Apr 16, 2017

Reviews: Uncle Scrooge and Donald Duck: The Universal Solvent

The Universal Solvent is the titular storyline in the latest in The Don Rosa Library from Fantagraphics, and it's again a crazy wild ride featuring Uncle Scrooge, Donald Duck, and Huey, Dewey and Louie.  Scrooge hires Gyro Gearloose to create a liquid capable of dissolving anything, which Scrooge then pours into the earth to facilitate mining. When it's pointed out to him that this means it will drill down to the center of the Earth and cause an apocalypse, he and the boys have to go and save existence as we know it.

The sheer level of creativity evident in Rosa's works is astounding. He continually comes up (came up? Whatever.) with situations and ideas that should be ridiculous and somehow just work, giving a real feeling of danger to the whole story. There's also, amazingly, a level of edutainment in the entire execution that's not hamfisted at all. I've learned more about science and gravity (did you know that things get lighter the closer they get to Earth's core? I didn't.) reading this than I have with any other 20 pages of science reading ever, and as I read these things with my niece, it's always a pleasure.

The stories in Uncle Scrooge and Donald Duck: The Universal Solvent first appeared in issues of Denmark's Anders And & Co from June 1994 to June 1995, and Walt Disney Giant 1 on September 1995.

The chapters are:
  • The Duck Who Never Was. Rosa's Tribute to It's a Wonderful Life takes place on Donald Duck's 60th birthday. Of course, in the story, it's just a joke that he's 60, but basically Donald is brought into a world where he was never born. The way he affects things is so dramatic that it's jarring to see, because a part of me still expects these stories to be pure comedy. But when you see Gyro Gearloose's little helper "dead", it really strikes you how wide-ranging Rosa's skill set is in a universe that's known primarily for laughs.
  • The Treasury of Croesus.  A classic Scrooge McDuck treasure hunt has the gang looking for the treasury of Croesus, the man who invented money. Along the way, he has to fight entire armies and Magica De Spell, and contend with an increasingly frustrated Donald Duck.
  • The Universal Solvent. I've already described this one, so I'm going to just put this panel here, when Donald believes they're going to die.

  • An Eye for Detail. Scrooge realizes Donald can tell Huey, Dewey, and Louie apart effortlessly, and decides to use that superhuman eye for detail to benefit his business. However, Donald's eye is only good if he's not thinking about it, so it doesn't quite work out.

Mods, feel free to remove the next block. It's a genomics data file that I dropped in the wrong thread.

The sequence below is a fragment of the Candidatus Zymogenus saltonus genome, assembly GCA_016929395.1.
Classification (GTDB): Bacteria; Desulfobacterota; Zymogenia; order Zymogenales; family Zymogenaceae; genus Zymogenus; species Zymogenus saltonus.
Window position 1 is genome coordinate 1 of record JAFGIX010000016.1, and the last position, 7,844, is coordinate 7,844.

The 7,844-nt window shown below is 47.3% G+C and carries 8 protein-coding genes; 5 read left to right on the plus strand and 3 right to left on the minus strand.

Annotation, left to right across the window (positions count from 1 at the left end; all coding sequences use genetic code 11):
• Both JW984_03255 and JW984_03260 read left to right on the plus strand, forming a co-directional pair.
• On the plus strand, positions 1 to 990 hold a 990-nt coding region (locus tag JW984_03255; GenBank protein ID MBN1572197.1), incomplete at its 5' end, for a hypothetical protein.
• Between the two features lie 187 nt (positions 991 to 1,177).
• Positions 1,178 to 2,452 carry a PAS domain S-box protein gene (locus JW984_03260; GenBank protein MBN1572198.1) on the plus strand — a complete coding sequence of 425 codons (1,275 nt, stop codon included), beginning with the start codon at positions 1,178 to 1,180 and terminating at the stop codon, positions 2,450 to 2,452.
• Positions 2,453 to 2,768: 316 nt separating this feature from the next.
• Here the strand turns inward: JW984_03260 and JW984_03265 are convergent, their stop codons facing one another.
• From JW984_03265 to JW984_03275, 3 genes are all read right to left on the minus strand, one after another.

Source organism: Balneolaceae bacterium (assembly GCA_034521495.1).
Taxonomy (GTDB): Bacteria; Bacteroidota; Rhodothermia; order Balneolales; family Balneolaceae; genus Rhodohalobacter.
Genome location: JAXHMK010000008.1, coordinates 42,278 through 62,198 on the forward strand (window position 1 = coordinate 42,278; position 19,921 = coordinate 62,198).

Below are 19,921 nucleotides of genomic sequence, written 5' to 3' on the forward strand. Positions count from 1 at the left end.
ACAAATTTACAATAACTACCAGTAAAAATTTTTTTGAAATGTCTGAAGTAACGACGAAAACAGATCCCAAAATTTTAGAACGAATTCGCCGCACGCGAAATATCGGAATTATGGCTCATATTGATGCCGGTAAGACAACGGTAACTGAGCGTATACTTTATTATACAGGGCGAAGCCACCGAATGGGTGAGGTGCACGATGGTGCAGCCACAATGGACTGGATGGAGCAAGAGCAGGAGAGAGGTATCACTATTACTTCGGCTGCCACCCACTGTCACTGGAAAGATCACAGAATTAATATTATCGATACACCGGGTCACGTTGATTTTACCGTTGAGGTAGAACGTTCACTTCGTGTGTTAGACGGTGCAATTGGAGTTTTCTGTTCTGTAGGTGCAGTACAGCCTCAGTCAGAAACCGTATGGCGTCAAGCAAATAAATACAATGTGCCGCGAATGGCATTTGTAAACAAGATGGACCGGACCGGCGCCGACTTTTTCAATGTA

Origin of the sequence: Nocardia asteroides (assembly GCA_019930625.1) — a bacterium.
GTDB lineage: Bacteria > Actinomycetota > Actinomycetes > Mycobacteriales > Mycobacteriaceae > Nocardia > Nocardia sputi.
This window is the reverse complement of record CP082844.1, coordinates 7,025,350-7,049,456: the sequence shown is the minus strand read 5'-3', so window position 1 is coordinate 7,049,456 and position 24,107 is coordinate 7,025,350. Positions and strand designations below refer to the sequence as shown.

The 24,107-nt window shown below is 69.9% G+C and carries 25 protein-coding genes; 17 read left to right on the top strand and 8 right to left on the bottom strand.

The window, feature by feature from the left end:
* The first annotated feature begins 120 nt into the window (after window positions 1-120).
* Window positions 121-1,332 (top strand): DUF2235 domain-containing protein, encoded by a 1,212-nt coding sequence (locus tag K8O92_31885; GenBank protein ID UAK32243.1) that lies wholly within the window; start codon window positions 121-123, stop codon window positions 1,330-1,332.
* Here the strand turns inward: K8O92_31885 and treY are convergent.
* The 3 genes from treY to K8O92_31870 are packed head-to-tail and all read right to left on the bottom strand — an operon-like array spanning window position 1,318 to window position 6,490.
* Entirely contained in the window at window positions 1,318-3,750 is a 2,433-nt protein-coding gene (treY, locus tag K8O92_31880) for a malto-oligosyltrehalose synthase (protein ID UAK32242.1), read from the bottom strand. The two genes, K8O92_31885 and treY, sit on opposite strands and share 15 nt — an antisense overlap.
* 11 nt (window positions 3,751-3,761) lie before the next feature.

• The Lost Charts of Columbus. A dated storyline now that we know what Columbus did or didn't do, but this functions as a sequel to Barks' "Golden Helmet," in which the owner of a particular artifact can claim possession and sovereignty over all of America. Columbus' charts provide the locations of older artifacts, so the entire story is about finding those treasures. Ends with a thought-provoker.
  • The Incredible Shrinking Tightwad. Donald and Scrooge get hit by a shrinking ray, and the Beagle Boys show up to steal money. I don't think I need to explain more than that.
  • Hearts of the Yukon. Scrooge McDuck and Glittering Goldie O'Gilt is one of the greatest "Will they, won't they" couples of fiction, and this story shows a time when two of them went out of their way to meet the other, only for life to get in the way. A tragicomedy told in flashback.
    Quite honestly, I think it's pointless to compare Rosa and Barks. Barks was a storyteller who did his work as best he could and never imagined these stories would have a lasting legacy, while Rosa as a storyteller is a fan and approaches it from that point of view. Barks never tried with the very dramatic or tragic moments the way Rosa does, which isn't a slight against either creator. I'm glad we have both, and this collection is still highly recommended. I'm going to go ahead and say that I'd probably recommend the entire Rosa Library over the entire Barks Library, partly in terms of volume (Rosa's not going to reach 10, I think, while Barks will go over 30), but also, partly, because Rosa's tones are a bit more diverse, and you get a feeling of celebration from him, specifically because he is a fan. And to top it all off, here's Rosa drawing Donald Duck for his 60th anniversary, both the classic modern version and the original Al Taliaferro version that first appeared in "The Wise Little Hen" in 1934.


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